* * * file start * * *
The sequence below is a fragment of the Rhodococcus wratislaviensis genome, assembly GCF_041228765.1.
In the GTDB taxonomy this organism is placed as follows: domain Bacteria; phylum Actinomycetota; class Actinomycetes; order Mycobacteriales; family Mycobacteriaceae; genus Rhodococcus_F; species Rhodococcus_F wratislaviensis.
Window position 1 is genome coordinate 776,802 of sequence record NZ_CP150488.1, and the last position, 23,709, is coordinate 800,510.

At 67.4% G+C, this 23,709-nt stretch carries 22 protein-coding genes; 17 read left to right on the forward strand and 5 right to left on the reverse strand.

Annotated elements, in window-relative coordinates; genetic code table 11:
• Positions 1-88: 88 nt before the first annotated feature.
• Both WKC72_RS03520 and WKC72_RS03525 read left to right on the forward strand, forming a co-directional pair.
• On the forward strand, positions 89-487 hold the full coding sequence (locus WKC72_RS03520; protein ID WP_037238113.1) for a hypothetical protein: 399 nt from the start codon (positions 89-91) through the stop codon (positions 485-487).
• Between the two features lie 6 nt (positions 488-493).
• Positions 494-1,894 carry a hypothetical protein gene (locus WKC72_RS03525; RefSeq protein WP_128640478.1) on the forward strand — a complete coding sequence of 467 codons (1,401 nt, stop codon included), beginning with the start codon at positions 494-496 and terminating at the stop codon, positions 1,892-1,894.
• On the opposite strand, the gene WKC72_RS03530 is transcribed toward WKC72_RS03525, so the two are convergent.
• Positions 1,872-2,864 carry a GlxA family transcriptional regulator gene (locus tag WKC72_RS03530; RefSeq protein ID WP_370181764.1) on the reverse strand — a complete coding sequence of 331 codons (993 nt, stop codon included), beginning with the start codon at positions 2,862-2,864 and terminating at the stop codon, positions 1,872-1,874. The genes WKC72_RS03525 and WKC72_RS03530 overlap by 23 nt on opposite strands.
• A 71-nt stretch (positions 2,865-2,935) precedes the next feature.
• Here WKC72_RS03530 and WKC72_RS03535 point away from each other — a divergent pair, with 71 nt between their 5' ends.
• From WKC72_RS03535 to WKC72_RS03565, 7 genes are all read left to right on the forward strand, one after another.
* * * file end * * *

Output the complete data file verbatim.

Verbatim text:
The sequence below is a fragment of the Rhodococcus wratislaviensis genome, assembly GCF_041228765.1.
In the GTDB taxonomy this organism is placed as follows: domain Bacteria; phylum Actinomycetota; class Actinomycetes; order Mycobacteriales; family Mycobacteriaceae; genus Rhodococcus_F; species Rhodococcus_F wratislaviensis.
Window position 1 is genome coordinate 776,802 of sequence record NZ_CP150488.1, and the last position, 23,709, is coordinate 800,510.

At 67.4% G+C, this 23,709-nt stretch carries 22 protein-coding genes; 17 read left to right on the forward strand and 5 right to left on the reverse strand.

Annotated elements, in window-relative coordinates; genetic code table 11:
• Positions 1-88: 88 nt before the first annotated feature.
• Both WKC72_RS03520 and WKC72_RS03525 read left to right on the forward strand, forming a co-directional pair.
• On the forward strand, positions 89-487 hold the full coding sequence (locus WKC72_RS03520; protein ID WP_037238113.1) for a hypothetical protein: 399 nt from the start codon (positions 89-91) through the stop codon (positions 485-487).
• Between the two features lie 6 nt (positions 488-493).
• Positions 494-1,894 carry a hypothetical protein gene (locus WKC72_RS03525; RefSeq protein WP_128640478.1) on the forward strand — a complete coding sequence of 467 codons (1,401 nt, stop codon included), beginning with the start codon at positions 494-496 and terminating at the stop codon, positions 1,892-1,894.
• On the opposite strand, the gene WKC72_RS03530 is transcribed toward WKC72_RS03525, so the two are convergent.
• Positions 1,872-2,864 carry a GlxA family transcriptional regulator gene (locus tag WKC72_RS03530; RefSeq protein ID WP_370181764.1) on the reverse strand — a complete coding sequence of 331 codons (993 nt, stop codon included), beginning with the start codon at positions 2,862-2,864 and terminating at the stop codon, positions 1,872-1,874. The genes WKC72_RS03525 and WKC72_RS03530 overlap by 23 nt on opposite strands.
• A 71-nt stretch (positions 2,865-2,935) precedes the next feature.
• Here WKC72_RS03530 and WKC72_RS03535 point away from each other — a divergent pair, with 71 nt between their 5' ends.
• From WKC72_RS03535 to WKC72_RS03565, 7 genes are all read left to right on the forward strand, one after another.